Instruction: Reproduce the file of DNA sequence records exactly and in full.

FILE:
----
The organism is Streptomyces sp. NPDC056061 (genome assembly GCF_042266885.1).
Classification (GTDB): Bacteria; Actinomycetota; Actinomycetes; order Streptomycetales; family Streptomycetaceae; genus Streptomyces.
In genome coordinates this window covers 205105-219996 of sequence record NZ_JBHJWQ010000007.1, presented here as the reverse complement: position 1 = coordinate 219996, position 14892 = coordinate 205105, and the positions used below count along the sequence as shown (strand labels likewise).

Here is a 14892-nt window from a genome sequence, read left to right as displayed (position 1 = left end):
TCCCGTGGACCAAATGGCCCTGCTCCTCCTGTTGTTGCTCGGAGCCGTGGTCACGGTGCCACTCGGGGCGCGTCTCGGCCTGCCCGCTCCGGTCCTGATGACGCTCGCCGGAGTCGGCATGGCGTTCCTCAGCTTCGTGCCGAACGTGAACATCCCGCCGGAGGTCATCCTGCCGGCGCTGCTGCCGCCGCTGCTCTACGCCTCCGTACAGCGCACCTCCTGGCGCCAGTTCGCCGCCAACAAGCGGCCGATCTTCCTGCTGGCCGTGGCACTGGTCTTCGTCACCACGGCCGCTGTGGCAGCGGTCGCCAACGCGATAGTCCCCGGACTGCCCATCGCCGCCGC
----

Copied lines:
The organism is Streptomyces sp. NPDC056061 (genome assembly GCF_042266885.1).
Classification (GTDB): Bacteria; Actinomycetota; Actinomycetes; order Streptomycetales; family Streptomycetaceae; genus Streptomyces.
In genome coordinates this window covers 205105-219996 of sequence record NZ_JBHJWQ010000007.1, presented here as the reverse complement: position 1 = coordinate 219996, position 14892 = coordinate 205105, and the positions used below count along the sequence as shown (strand labels likewise).

Here is a 14892-nt window from a genome sequence, read left to right as displayed (position 1 = left end):
TCCCGTGGACCAAATGGCCCTGCTCCTCCTGTTGTTGCTCGGAGCCGTGGTCACGGTGCCACTCGGGGCGCGTCTCGGCCTGCCCGCTCCGGTCCTGATGACGCTCGCCGGAGTCGGCATGGCGTTCCTCAGCTTCGTGCCGAACGTGAACATCCCGCCGGAGGTCATCCTGCCGGCGCTGCTGCCGCCGCTGCTCTACGCCTCCGTACAGCGCACCTCCTGGCGCCAGTTCGCCGCCAACAAGCGGCCGATCTTCCTGCTGGCCGTGGCACTGGTCTTCGTCACCACGGCCGCTGTGGCAGCGGTCGCCAACGCGATAGTCCCCGGACTGCCCATCGCCGCCGC